How to Store Avocados

By Luna Regina | Updated
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Avocado may be a superfood that’s densely-packed with nutrition and flavor, but it’s got one flaw; it doesn’t stay fresh for very long. This is why it is so important to learn how to store avocados properly if you love this fruit.

The reason why avocados are so tricky is because of their fickle window of ripeness. You usually only have a day or two after the fruit turns ripe to finish it off. Else, it’s going to turn grey and mushy.

This guide will show you some tricks to extend your avocados’ freshness for as long as possible.

Avocados and Ripeness

Ripeness is a very important thing to keep in mind when you store your avocados. The stage your avocados are at will determine the most suitable storage method.

If your avocados are already ripe, you will want to store them somewhere cool like in the refrigerator. The cool temperature will slow down the ripening process and extend its freshness for 2 or 3 days.

On the other hand, unripe avocados must not be kept in the fridge. It will slow down the ripening process, eventually causing the avocados to turn bad. Instead, leave them at room temperature. Over the course of around a week, they will ripen. Once they do, you can either put them in the fridge or consume straightaway.

Note that these tricks are only applicable for whole avocados. Cut avocados are an entirely different ballgame.

As soon as you cut through the skin, the flesh of the avocados is exposed to oxygen; the fruit’s worst enemy. It will oxidize an enzyme called polyphenol oxidase (PPO) and turn the avocado’s flesh brown.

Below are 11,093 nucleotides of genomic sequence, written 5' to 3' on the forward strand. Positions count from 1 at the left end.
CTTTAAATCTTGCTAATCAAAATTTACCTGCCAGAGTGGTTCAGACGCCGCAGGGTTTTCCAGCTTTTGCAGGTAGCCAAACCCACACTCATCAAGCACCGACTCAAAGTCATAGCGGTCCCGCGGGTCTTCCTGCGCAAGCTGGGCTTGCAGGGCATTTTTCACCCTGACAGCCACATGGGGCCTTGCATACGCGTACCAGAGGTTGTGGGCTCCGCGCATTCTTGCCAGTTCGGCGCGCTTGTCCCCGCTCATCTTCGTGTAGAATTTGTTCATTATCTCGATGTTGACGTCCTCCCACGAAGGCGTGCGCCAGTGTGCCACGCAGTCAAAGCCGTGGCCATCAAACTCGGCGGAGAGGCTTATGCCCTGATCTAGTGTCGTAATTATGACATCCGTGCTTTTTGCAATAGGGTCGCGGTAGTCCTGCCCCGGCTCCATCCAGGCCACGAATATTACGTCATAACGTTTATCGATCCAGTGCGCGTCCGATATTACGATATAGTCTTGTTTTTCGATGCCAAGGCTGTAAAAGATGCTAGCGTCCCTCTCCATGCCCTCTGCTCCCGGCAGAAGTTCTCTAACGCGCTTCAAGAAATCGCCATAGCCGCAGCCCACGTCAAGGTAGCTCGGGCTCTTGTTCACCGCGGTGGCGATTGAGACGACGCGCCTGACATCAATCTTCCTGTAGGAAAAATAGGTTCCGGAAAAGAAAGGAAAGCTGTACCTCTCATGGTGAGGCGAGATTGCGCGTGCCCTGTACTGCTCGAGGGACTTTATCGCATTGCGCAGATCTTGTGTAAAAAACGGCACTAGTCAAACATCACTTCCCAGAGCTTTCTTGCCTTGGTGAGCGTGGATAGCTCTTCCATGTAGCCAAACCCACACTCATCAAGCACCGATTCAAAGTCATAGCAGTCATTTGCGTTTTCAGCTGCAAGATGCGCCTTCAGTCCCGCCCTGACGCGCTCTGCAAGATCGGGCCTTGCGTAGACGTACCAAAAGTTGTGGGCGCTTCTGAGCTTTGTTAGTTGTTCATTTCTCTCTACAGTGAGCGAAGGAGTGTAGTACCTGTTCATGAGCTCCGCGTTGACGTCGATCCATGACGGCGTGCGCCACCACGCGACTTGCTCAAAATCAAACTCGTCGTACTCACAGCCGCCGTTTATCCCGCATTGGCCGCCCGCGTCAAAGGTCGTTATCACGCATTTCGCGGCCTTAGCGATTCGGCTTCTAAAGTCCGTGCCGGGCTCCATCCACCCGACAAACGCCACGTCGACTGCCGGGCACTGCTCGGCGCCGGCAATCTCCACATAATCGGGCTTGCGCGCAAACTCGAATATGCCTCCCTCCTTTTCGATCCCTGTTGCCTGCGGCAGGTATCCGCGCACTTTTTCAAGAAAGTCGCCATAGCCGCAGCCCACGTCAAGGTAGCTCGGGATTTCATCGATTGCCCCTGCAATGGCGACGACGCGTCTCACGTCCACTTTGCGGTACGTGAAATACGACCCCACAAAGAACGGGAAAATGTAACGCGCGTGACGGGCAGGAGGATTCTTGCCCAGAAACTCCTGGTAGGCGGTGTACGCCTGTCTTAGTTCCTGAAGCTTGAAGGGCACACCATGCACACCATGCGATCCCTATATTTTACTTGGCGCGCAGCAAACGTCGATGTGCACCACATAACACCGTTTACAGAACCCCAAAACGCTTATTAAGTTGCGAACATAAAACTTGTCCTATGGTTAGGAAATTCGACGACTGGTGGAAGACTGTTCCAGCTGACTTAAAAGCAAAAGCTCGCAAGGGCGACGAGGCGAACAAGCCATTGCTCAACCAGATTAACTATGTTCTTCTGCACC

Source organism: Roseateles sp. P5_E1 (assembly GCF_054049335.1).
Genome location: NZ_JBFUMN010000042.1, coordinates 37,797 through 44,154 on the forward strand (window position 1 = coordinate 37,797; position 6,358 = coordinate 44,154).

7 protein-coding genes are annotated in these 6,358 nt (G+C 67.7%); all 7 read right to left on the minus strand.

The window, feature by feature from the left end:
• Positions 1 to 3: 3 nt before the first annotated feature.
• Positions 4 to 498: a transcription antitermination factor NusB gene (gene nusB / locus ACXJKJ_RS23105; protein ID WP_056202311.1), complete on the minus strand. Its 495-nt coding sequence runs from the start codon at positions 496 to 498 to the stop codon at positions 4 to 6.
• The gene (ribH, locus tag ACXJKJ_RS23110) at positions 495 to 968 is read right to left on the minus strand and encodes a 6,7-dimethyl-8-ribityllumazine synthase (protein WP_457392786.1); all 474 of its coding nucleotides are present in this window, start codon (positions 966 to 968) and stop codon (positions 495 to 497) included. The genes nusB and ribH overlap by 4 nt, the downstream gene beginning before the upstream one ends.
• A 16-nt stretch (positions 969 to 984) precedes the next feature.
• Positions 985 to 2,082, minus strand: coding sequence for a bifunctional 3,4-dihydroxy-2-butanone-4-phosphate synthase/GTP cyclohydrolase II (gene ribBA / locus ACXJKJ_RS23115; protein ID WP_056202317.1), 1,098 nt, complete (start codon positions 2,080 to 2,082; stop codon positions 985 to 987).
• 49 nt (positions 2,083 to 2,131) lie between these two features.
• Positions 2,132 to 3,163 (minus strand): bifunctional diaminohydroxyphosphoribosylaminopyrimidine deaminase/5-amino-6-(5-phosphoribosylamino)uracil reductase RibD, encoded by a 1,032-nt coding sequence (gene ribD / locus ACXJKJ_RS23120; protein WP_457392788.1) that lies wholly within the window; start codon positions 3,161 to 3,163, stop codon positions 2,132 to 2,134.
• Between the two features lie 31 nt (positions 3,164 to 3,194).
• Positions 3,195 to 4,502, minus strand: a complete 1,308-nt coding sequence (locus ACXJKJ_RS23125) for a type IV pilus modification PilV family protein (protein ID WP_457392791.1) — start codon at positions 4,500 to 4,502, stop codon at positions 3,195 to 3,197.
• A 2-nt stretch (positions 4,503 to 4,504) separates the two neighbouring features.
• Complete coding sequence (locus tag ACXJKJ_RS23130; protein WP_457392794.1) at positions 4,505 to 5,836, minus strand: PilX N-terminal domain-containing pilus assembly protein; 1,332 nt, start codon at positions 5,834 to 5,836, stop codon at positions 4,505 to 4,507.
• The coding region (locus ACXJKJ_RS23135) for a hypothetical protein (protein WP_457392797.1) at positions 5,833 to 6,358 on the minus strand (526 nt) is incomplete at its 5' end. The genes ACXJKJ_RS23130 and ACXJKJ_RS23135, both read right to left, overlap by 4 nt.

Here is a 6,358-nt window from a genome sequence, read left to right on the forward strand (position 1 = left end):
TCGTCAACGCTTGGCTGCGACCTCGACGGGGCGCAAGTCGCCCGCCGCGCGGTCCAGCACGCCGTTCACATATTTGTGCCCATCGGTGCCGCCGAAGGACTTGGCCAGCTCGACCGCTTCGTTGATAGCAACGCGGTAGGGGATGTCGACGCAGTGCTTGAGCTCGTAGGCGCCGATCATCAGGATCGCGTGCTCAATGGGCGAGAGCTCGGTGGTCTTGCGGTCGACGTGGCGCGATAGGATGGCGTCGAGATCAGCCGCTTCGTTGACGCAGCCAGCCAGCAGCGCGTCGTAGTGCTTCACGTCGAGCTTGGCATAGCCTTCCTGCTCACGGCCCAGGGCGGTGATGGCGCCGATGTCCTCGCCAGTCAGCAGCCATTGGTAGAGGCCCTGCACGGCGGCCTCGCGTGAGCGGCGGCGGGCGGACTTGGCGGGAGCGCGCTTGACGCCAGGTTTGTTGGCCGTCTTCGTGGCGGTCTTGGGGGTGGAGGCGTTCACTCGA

Fortunately, browning is mostly an aesthetic issue. The avocado will still be safe to eat, but it may taste slightly bitter.

However, your avocados are not a lost cause if you happen to cut them up but can’t finish them in time. There are special methods that can help you salvage those avocado pieces.

How to Choose the Best Avocados for Storage

How to Choose the Best Avocados for Storage
By looking at the coloring, you can visually distinguish unripe and ripe avocados.

With that said, it’s important to plan ahead when purchasing your avocados. If you’re planning to eat them immediately, choose ripe ones (also called ‘ready-to-eat’ avocados).

Visually, a ripe avocado will have a peel with a darker coloring. When gently pressed, the flesh should give in a little but not to the point of feeling mushy. The texture should be even throughout. There shouldn’t be any spots that are softer or tougher than others.

Additionally, it’s best to avoid avocados with bruises or dents.

Avocados with bright green peels are unripe
Avocados with bright green peels are unripe.